Https://www.birminghamhealthpartners.co.uk/how-birmingham-is-helping-with-sars-cov-2-genomics/ Nick Loman is Professor of Microbial Genomics and Bioinformatics in the Institute of Microbiology and Infection, and since March has been leading the team at the University of Birmingham who are part of the COVID-19 Genomics UK Consortium. Here, he explains how this team is working in the lab to help us understand the spread of COVID-19. “The COVID-19 Genomics UK (COG-UK) consortium was conceived at a meeting in March 2020 with the aim of putting the UK at the front of the genomics effort for SARS-CoV-2. Soon afterwards, the consortium was awarded a £20m grant from UKRI and the Wellcome Trust to set up a network of regional sequencing centres, and distributed analysis capacity. “The University of Birmingham is contributing in a number of ways to this effort which has so far resulted in over 40,000 SARS-CoV-2 genomes being sequenced in the UK: well over 50% of the entire effort. “One reason we were so quick off the blocks in the UK was because of the rapid design of a sequencing protocol for SARS-CoV-2 by Dr Josh Quick (UKRI Future Leaders Fellow), which was posted online in late January 2020 as part of the ARTIC Wellcome Trust Collaborative Award project. Compatible with both nanopore and Illumina sequencing, this is by far the most popular sequencing protocol for SARS-CoV-2 and has been used across four continents. Josh has spent the past months optimising this protocol to reduce the costs and increase the performance, as well as sending out primers. Dr Will Rowe (PDRA) has helped develop a bioinformatics pipeline for the reliable processing of these datasets into consensus sequences. “In Birmingham, we have settled into a routine for sequencing local samples: we regularly receive inactivated samples from Dr Anna Casey at the Queen Elizabeth Hospital, from Dr Husam Osman and Dr Andrew Bosworth at Heartlands Hospital, and from Dr Fenella Halstead in Hereford. These samples are passed to Dr Claire McMurray (PDRA) who extracts them and performs the sequencing PCR. “The amplicons are passed to Dr Jo Stockton (PDRA) who prepares nanopore libraries and puts them on the GridION for rapid sequencing. We are able to perform this process in under 24 hours if we need to investigate an outbreak rapidly: apart from hospitals and care homes, we are now receiving samples from factories. “The GridION data goes straight into CLIMB (the Cloud Infrastructure for Microbial Bioinformatics), along with all the other COG-UK data, thanks to Radoslaw Poplawski (CLIMB Cloud Manager) who keeps this all running. Over this time, he has provided a new rack of hundreds of terabytes of fast SSD storage specifically for the COG-UK project working over the lock-down. The data is managed by a bespoke metadata system called Majora, written by Dr Sam Nicholls (PDRA), which tracks all the sequence data and uploads it to public databases on a weekly basis. Sam created “metadata Friday” – a crunch point in the week where the entire consortium data is processed according to a strict deadline. The trees and analysis can be seen on our website (www.cogconsortium.uk) and we feed back real-time phylogenetics information to the diagnostic labs and public health agencies to identify new clusters for investigation.
bamboo2
01/8/2020
16:54
Additive Assurance raises $1.6M, announces partnership with Defence and appoints industry expert to Board Completed $1.6M funding round led by IP Group Appointed Jürgen Schneider, former Siemens Australia Head of Market Development, as an independent non-executive director Completed sale of the first unit to DST Group - Australian Department of Defence Additive Assurance, the provider of world-leading quality assurance solutions for additive manufacturing, announced that it closed a $1.6M funding round led by IP Group. This funding will support a significant expansion of Additive Assurance’s team, following on from an Accelerating Commercialisation project and a successful customer evaluation program with several leading manufacturers. Additive Assurance has developed a unique quality assurance technology for metal additive manufacturing (3D printing). The technique allows manufacturers to ensure the structural integrity of components as they are being made and correct for anomalies when they occur. This allows 3D printing to be used in performance critical industries such as aerospace and medical devices, drastically reducing the cost of component certification, and enabling manufacturing at the location of need. “In this time of COVID-19, the need for robust supply chains has never been more important,” said Michael Molinari, Managing Director of IP Group Australia. “Additive Assurance has developed a technology that unlocks the potential of metal 3D printing, and we’re excited to be supporting their growth.” Alongside the investment, Additive Assurance has appointed Jürgen Schneider as a non-executive director. Mr Schneider brings extensive expertise to the board from his previous role as Head of Market Development at Siemens Australia, among several other leadership roles. “Enabling technologies such as Additive Assurance’s QA solution will allow industry to build sovereign manufacturing capacity,” said Mr Schneider. “I look forward to working with the team to bring their unique product to market.” Engaging with the Defence and Aerospace sector, Additive Assurance is pleased to announce the recent sale of a pre-production system to the Defence Science and Technology Group, Australian Department of Defence. “We’re delighted to be working with the DST Group,” said Marten Jurg Additive Assurance CEO. “DST is pushing the boundaries of advanced manufacturing and we are pleased to be a part of that mission.” About Additive Assurance Additive Assurance is a spin-out of Monash University, Australia, specialising in quality assurance for metal additive manufacturing. Founded by Marten Jurg and Andrey Molotnikov in 2019, the company is the culmination of many years of research. The unique method of quality assurance for additive manufacturing is being rolled out across multiple industries, including aerospace, medical devices, energy, and defence. See Https://additiveassurance.com/ for more information.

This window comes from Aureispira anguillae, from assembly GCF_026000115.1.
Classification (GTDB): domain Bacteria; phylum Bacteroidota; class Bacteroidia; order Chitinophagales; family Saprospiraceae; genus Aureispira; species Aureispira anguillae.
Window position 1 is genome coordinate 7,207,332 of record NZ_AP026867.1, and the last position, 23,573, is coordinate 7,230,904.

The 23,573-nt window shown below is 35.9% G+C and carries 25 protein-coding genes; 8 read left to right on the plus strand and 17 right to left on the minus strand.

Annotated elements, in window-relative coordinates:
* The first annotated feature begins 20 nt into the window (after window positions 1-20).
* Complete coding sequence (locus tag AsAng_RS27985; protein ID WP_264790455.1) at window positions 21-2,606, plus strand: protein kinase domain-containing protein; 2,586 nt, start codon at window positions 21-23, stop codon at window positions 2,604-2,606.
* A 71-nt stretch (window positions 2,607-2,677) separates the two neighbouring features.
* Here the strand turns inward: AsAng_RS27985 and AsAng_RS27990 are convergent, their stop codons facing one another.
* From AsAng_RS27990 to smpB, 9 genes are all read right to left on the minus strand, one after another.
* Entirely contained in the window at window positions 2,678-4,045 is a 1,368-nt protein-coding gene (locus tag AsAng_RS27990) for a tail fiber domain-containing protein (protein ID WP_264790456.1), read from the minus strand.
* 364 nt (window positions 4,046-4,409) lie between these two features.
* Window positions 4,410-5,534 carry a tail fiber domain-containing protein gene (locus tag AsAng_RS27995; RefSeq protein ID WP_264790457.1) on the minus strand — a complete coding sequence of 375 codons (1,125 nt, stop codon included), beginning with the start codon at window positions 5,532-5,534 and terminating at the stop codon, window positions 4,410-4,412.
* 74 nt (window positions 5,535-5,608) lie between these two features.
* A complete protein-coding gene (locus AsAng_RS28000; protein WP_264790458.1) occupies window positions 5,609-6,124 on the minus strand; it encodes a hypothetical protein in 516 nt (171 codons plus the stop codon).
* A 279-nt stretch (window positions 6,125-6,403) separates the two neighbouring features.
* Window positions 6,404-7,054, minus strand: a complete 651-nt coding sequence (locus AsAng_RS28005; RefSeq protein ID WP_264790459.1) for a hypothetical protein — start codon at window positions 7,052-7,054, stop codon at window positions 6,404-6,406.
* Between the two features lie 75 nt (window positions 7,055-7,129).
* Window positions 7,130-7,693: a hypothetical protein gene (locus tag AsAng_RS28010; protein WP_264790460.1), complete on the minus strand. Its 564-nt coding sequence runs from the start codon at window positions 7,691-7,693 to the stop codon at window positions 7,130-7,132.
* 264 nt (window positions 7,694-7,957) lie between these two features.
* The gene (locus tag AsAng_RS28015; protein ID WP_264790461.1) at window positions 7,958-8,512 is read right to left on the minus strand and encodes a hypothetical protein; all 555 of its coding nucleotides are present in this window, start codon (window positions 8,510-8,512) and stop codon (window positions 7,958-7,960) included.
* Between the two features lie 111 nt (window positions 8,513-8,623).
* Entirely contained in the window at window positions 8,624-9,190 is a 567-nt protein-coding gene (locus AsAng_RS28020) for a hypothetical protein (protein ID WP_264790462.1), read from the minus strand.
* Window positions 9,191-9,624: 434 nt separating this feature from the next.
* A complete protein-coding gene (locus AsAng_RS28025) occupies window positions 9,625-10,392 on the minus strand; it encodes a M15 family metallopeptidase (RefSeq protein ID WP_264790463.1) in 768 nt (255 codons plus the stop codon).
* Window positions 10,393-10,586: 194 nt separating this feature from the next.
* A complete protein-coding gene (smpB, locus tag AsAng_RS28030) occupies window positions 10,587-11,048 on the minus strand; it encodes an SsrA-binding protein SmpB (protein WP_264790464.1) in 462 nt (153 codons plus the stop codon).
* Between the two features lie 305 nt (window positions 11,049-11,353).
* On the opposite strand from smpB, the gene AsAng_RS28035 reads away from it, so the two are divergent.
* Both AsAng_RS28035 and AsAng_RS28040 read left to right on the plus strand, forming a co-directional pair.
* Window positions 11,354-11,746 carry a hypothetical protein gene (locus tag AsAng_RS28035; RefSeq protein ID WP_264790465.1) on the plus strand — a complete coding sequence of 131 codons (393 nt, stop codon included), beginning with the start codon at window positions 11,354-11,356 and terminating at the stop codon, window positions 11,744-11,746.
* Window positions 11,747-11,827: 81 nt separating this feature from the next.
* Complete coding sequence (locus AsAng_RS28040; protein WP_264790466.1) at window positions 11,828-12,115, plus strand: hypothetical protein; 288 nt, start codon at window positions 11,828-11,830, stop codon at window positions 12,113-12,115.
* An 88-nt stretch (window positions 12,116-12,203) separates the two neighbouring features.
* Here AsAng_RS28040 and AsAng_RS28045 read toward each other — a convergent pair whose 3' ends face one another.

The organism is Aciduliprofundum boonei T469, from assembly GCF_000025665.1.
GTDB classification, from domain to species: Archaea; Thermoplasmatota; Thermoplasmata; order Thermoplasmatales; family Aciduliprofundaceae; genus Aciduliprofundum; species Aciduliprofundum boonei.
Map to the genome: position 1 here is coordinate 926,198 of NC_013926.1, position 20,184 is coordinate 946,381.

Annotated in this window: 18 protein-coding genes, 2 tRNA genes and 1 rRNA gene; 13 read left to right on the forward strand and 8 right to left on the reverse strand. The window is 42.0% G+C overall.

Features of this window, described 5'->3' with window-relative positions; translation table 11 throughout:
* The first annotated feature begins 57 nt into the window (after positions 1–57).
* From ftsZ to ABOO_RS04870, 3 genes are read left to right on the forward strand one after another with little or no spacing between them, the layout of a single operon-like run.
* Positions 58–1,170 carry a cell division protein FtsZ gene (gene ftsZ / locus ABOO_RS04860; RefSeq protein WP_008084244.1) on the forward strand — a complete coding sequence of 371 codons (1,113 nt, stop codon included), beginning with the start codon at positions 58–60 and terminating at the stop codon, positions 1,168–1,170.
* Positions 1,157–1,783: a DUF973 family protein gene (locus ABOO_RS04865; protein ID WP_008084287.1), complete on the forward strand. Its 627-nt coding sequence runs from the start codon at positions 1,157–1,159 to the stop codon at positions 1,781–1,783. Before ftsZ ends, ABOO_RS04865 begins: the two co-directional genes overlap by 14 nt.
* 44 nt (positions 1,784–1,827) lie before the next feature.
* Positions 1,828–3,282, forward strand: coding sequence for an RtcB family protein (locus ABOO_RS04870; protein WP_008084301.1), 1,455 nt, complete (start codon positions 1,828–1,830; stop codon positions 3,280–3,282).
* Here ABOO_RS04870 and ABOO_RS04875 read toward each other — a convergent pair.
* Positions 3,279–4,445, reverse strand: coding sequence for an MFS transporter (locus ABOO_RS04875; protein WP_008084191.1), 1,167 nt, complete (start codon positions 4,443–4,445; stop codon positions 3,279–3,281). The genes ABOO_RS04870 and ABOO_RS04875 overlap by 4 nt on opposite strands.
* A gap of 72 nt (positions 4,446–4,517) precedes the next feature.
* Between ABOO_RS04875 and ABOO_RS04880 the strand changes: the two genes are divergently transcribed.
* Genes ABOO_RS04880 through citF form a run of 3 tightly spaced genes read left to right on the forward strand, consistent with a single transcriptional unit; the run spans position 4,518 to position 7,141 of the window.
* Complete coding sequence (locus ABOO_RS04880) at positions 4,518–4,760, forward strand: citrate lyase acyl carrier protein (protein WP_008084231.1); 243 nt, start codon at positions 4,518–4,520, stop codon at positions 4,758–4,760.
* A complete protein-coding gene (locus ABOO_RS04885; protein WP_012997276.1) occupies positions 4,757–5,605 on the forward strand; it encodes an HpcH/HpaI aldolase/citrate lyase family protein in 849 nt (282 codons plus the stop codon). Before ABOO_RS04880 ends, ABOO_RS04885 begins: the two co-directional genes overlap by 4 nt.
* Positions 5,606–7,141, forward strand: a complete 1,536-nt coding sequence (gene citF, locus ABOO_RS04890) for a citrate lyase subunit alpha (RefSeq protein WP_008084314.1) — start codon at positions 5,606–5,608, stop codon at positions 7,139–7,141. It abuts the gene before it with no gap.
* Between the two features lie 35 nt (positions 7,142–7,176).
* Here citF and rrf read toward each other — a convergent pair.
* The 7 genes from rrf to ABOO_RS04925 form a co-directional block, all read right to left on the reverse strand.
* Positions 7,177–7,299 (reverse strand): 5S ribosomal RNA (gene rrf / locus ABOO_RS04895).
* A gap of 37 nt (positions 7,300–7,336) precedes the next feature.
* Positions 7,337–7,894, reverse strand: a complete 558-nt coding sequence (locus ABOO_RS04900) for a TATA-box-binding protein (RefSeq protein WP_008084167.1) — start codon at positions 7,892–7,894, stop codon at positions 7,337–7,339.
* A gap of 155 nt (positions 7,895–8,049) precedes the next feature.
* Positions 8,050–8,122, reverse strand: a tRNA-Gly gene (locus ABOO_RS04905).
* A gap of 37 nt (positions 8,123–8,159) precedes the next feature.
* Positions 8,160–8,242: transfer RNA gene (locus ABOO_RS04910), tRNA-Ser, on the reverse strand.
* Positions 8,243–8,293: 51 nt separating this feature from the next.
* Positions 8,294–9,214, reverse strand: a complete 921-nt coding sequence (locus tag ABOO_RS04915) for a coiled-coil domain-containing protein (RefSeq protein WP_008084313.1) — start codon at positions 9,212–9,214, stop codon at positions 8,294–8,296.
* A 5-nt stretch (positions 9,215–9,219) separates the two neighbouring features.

bamboo2
01/8/2020
12:55
I hold these, but without very much enthusiasm. In truth I have done far better by buying some of the underlying holdings, and if I could buy Nanopore, I certainly would. The place where it might become a much more interesting situation is as/when/if the market tanks and the share price moves down to the historic 40p support. With huge cash balance and discount to NAV, that would be a great opportunity to buy what is effectively, an investment trust. But NAI, DYOR.
brucie5
31/7/2020
20:20
cord, There aren't that many co's in the portfolio that are listed, so it's difficult to calculate fair valuations. Many of the listed flatliners have been either sold or re-born/re-financed over the last year to eighteen months. Much of the burden of re-financing has been shouldered by other II's rather than IP Group. Management style has changed since the buyout of Parkwalk. IPO is happy to do business, where there is a willing buyer. Smaller biomed holds are being reduced. See post 1 for more details of the listed holdings. Showing a profit at the end of the year would be a positive for the share price
bamboo2
31/7/2020
18:45
Buying out the overhang via a tender offer imho.
p1nkfish
31/7/2020
16:30
can someone give an opinion of the most likely fundamental catalysts for share price movement here? I hold similarish investments in AUGM and GROW, but there's a preponderance of life science research stuff here which i find a bit offputting, and overall the losing bets seem to be overwhelming the winners in recent years.
cordwainer